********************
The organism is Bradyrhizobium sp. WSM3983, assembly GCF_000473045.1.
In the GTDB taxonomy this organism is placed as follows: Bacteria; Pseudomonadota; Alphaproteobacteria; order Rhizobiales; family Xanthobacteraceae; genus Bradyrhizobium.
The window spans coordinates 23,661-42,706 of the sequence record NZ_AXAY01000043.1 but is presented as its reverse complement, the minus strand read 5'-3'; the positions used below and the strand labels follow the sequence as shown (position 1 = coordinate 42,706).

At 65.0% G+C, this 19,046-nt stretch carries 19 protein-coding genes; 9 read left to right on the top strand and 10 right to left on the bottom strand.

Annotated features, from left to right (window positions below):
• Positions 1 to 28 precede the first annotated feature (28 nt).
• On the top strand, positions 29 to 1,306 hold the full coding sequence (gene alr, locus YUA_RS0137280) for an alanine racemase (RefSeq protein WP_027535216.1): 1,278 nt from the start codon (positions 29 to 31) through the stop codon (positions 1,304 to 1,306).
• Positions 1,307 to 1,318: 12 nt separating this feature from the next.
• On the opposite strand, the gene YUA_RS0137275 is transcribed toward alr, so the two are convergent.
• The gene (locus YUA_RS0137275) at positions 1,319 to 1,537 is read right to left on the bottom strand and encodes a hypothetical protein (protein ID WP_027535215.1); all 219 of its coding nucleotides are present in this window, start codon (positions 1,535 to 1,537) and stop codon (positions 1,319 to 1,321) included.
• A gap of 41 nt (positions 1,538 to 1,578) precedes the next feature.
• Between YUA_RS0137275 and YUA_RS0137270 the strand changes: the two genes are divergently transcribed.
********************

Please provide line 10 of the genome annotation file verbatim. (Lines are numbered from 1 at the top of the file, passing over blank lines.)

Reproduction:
• The gene (locus YUA_RS0137275) at positions 1,319 to 1,537 is read right to left on the bottom strand and encodes a hypothetical protein (protein ID WP_027535215.1); all 219 of its coding nucleotides are present in this window, start codon (positions 1,535 to 1,537) and stop codon (positions 1,319 to 1,321) included.